This is the sixth of a seven-part ‘Project Y to Z’ series.
Project Y to Z is a ground-up initiative spearheaded by three university students—Jessica Lee and Ray Leow from the Singapore Management University (SMU), together with Lim Xuan Zheng from Nanyang Technological University (NTU). They may be a small team of three, but their ambitions for this initiative are far from small. Their hope is for Project Y to Z to be a community catalyst that brings Gen Yers and Zers closer together by sharing experiences, encouraging interactions and sparking conversations. In this project, they lay bare the realities of past job search experiences told by Gen Y 2008 graduates in Singapore who survived the Global Financial Crisis and lived to tell the tale.
By Ray Leow Wei Jian, Class of 2020 Graduand, SMU Lee Kong Chian School of Business
For our penultimate Project Y to Z sharing, we are delighted to have Singapore Management University alumnus, Woo Jian Sheng. He is a Business graduate from the class of 2008 and currently works as a Senior Consultant at the Singapore Tourism Board.
As an analytical market research professional, he is always inquisitive and passionate about solving real-world problems with data. Right before the chat, he was poring over gigabytes of data at work. Our chat was certainly a refreshing switch to something more light-hearted. We took a walk down memory lane with Jian Sheng as he re-lived his job search experience during the Global Financial Crisis. Read on to learn more about how he landed his first job!
Here are 3 key things you will learn:
- Start strong: Have the right mindset
- Say ‘hi’: Make friends with everybody
- Stay hungry: Knowledge multiplies your value
Among your friends, were you the first few to receive a job offer?
Yes, largely due to the fact I started my job hunting process in end-February compared to those who began in April or May when the semester ended. I went for several career talks, ranging from various banks to Nike to Boston Consulting Group. Usually, they will end the career talk with a call to action to submit your resumes, which was what I did. I guess it was applying for a job through the most convenient way. *laugh*
I guess I got myself in the right place at the right time.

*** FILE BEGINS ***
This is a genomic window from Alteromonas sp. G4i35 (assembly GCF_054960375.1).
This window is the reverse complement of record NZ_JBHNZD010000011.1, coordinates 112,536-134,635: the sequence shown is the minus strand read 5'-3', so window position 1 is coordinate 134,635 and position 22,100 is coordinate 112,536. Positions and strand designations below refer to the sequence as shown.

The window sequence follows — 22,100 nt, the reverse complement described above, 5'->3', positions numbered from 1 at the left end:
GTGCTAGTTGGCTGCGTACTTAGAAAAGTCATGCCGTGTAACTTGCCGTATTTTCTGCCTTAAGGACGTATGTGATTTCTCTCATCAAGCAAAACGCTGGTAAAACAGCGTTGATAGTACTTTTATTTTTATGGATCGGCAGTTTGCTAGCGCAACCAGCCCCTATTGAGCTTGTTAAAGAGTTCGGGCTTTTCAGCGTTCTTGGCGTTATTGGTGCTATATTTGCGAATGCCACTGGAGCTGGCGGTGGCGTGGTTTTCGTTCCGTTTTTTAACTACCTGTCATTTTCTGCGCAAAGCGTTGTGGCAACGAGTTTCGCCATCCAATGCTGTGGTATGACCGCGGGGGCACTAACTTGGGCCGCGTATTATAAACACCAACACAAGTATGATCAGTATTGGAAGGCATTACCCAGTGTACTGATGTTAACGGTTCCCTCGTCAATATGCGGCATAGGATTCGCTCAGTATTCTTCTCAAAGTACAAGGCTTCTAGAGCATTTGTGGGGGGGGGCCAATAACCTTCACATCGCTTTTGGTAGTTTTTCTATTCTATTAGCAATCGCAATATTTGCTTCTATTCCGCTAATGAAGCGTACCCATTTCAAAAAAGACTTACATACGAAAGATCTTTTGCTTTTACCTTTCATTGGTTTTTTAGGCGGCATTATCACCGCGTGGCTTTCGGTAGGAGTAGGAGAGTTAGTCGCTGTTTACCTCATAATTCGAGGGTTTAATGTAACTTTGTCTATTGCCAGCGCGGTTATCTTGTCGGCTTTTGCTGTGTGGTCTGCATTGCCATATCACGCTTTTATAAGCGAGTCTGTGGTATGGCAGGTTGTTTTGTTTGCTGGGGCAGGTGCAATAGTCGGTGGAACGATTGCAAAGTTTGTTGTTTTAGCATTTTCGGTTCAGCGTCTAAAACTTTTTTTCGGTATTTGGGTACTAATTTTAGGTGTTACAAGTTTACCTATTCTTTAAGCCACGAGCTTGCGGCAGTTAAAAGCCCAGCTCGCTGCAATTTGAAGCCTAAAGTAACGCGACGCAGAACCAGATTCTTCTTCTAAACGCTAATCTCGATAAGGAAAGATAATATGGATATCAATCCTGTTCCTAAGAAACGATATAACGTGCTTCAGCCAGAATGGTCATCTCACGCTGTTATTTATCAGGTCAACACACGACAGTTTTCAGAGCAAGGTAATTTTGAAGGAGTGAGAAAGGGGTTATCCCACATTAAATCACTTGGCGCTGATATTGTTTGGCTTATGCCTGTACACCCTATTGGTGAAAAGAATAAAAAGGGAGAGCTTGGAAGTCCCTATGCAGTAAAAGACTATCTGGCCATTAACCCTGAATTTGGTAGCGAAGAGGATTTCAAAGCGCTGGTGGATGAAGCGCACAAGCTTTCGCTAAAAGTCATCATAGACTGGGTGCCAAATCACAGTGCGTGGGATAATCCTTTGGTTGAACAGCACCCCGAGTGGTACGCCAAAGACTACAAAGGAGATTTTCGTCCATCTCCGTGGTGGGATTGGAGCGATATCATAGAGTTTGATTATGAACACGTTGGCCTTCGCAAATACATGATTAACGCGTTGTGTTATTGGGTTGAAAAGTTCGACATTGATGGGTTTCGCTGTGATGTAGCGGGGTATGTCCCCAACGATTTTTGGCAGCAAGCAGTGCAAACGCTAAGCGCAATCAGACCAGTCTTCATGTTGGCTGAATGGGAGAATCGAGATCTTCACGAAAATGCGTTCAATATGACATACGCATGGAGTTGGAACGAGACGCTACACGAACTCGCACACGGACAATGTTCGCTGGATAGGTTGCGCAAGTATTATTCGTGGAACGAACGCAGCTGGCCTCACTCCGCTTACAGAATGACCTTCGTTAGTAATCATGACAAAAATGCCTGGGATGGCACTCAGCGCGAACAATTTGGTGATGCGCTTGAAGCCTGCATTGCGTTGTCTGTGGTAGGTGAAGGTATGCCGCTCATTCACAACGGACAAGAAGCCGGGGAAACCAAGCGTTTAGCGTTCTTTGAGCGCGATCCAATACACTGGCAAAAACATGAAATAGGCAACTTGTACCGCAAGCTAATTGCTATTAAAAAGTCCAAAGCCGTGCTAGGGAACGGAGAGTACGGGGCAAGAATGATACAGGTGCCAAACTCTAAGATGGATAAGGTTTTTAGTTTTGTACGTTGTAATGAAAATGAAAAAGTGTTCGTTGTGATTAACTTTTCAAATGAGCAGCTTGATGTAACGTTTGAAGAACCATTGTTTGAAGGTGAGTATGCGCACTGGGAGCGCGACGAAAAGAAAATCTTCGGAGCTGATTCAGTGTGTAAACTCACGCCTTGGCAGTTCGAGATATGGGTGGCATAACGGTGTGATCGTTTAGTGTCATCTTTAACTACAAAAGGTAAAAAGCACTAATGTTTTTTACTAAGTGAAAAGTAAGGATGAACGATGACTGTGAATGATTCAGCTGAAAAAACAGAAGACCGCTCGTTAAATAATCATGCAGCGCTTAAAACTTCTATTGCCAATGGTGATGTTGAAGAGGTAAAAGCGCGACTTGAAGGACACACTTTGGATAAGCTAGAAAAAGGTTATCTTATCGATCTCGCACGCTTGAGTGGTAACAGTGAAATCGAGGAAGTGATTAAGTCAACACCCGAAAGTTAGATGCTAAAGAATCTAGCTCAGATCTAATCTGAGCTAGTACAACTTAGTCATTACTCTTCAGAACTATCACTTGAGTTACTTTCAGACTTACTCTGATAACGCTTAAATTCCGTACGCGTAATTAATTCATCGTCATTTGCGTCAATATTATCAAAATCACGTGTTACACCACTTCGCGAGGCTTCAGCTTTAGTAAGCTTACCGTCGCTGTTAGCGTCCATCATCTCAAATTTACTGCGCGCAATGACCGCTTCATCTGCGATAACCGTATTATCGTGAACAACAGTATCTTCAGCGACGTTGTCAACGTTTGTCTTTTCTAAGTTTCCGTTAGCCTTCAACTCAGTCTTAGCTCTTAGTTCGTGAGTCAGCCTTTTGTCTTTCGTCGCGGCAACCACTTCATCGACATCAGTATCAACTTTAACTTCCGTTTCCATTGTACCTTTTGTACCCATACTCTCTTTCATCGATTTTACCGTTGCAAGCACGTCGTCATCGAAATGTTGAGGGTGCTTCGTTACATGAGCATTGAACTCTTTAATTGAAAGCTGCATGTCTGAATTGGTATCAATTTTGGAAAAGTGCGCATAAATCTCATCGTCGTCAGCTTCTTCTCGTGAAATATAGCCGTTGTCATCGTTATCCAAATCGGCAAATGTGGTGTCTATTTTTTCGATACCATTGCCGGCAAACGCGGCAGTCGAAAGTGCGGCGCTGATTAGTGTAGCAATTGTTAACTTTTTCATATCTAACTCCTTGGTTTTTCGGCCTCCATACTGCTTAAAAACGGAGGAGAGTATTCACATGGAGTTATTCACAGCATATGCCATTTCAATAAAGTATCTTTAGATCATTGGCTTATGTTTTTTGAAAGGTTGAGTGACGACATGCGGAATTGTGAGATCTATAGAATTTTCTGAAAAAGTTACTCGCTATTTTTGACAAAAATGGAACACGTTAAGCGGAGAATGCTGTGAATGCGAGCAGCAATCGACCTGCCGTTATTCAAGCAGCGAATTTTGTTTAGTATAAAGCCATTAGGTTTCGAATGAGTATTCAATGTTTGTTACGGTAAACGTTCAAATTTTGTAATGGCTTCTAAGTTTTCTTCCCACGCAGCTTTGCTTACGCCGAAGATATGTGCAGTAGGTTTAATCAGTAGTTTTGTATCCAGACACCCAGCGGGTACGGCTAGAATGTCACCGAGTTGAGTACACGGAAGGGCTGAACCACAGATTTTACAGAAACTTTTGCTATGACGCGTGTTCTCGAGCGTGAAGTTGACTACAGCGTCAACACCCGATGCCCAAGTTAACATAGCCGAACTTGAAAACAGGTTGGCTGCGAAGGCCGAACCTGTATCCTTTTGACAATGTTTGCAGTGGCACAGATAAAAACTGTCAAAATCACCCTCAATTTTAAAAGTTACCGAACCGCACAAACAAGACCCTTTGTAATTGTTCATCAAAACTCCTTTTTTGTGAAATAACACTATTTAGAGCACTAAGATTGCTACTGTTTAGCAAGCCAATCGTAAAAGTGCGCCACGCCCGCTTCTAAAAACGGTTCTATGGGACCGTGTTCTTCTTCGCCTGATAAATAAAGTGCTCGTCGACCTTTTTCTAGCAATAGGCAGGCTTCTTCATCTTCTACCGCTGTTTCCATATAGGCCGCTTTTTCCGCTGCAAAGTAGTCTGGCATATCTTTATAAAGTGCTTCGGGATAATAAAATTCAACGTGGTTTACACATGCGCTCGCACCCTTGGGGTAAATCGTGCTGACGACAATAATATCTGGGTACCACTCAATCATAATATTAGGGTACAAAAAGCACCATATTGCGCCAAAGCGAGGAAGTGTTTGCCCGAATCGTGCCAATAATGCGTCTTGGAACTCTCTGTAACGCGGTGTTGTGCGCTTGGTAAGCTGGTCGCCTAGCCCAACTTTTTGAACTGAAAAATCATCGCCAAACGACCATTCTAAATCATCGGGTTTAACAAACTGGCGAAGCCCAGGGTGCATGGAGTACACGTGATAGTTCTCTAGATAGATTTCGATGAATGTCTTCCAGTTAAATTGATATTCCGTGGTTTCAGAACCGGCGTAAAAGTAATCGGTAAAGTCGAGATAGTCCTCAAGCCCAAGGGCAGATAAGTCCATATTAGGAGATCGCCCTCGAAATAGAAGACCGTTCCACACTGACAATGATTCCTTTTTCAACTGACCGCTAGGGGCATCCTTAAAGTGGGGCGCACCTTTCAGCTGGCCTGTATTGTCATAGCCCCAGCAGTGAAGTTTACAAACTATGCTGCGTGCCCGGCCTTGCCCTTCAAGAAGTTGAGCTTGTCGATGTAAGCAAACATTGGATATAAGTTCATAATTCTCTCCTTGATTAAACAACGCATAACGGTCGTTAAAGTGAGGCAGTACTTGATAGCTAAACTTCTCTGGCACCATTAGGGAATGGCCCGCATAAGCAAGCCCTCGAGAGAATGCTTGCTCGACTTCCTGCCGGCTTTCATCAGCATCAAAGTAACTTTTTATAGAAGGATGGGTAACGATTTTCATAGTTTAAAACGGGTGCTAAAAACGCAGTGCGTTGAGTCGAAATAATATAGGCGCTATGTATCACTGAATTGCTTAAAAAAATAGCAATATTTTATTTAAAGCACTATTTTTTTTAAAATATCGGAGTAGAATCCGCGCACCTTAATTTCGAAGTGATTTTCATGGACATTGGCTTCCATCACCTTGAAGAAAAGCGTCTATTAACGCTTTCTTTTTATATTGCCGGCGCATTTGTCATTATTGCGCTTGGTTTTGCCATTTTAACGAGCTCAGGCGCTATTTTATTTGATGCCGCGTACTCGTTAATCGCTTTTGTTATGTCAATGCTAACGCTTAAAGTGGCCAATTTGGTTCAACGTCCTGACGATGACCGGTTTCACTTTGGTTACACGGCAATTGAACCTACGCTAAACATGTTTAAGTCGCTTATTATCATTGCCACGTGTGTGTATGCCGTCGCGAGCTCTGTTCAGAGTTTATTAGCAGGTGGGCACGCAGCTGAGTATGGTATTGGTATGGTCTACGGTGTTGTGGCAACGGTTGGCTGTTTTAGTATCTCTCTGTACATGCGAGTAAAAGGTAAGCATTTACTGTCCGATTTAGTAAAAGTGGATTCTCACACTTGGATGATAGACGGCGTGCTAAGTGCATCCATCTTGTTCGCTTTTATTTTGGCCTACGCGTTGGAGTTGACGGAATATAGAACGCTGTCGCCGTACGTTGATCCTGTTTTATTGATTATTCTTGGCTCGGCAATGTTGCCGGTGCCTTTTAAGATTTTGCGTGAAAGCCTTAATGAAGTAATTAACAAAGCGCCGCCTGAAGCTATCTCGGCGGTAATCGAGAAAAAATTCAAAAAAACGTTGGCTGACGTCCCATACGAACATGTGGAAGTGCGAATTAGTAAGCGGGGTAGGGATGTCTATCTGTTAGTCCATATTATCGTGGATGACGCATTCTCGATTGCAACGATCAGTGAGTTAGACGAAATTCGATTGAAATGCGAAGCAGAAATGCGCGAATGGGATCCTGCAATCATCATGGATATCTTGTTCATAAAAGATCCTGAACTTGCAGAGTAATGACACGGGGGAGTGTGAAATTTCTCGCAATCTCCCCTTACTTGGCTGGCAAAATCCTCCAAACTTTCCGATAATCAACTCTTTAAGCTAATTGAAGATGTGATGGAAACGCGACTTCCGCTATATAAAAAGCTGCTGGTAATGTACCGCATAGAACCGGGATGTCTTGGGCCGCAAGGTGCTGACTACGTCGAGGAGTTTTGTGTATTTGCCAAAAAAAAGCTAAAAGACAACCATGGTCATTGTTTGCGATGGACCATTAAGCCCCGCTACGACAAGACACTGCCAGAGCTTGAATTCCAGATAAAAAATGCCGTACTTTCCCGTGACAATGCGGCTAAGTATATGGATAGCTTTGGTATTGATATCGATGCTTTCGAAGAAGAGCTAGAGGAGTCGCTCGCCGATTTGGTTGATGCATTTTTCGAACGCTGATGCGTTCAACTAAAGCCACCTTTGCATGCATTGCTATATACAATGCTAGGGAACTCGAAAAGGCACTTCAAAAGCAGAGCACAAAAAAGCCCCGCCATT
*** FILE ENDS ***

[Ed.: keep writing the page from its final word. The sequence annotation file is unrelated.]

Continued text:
The interview process happened around March and that was when I was given the offer (from Millward Brown). My first reaction? “Wah, you sure you want to chope me that early?” I then told them that it was too early for me to decide. So I went for my graduation trip, came back and asked if the offer was still on—it was. Because of the impression I made during the interview, I managed to convince them to give that vacancy to me.
What was your job search mentality back then?
I guess I was quite a risk-taker. Besides Millward Brown, I applied for one or two companies but did not hear from them. I did not attend any other interviews or receive any other offers. The offer was given in March, and I guess complacency set in; but in hindsight, it’s definitely not a recommended mentality to have in this climate. My career trajectory might have turned out totally different.
“Who cares if you got a near perfect SAT score and was a Dean’s lister… These might get your foot in the door, but ultimately it is your attitude that secures you the job.”
How can our readers improve their interview skills?
To get the job, you need to get your game face on and show your eagerness for the job.
What does that entail? Make an effort to understand the company and competition. Keep in mind that employers are looking for people to provide solutions, not problems. When there’s a problem, you have to come up with a few solutions and present it to your boss. Show that you are more than willing to roll up your sleeves to get your hands dirty to get the job done. Who cares if you got a near perfect SAT score and was a Dean’s lister in your last two years of university? These might get your foot in the door, but ultimately it is your attitude that secures you the job.
What is one thing that fresh graduates should look out for in their new jobs?
Starting a job with the right mindset is very important. Be prepared to do everything, work long hours and take on extra projects to prove yourself to the team that you can contribute value.
I would reach the office at 9am, do everything and when my colleagues start to wrap up work at 6pm that’s when I start my “second shift’’ work which involves more quiet time to think. I would only leave the office after 11pm. There wasn’t Grab when I started work in 2008, so I would call the ComfortDelgro hotline to book a cab. The melody which they played while waiting to confirm my booking accompanied me for the first three years of my career. That melody brings back a wave of memories and emotions, even to this day.
Eventually, I got recognised for my efforts and was fast-tracked on the path to directorship. People always lament that they want work-life balance. There’s no such thing called work-life balance, only work-life harmony. It is not a zero-sum game where you can achieve the elusive 8-hour work, 8-hour play and an 8-hour sleep lifestyle. So you really need to find ways to keep your sanity, not to throw in the towel that easily. Some of my colleagues left pretty early on in their career and chose to work in other companies and industries which were less demanding on their working hours. Looking back, it helped that I had the right mindset and loved what I did. It helped me thrive and if given a chance to live my 20s again, I wouldn’t change a thing.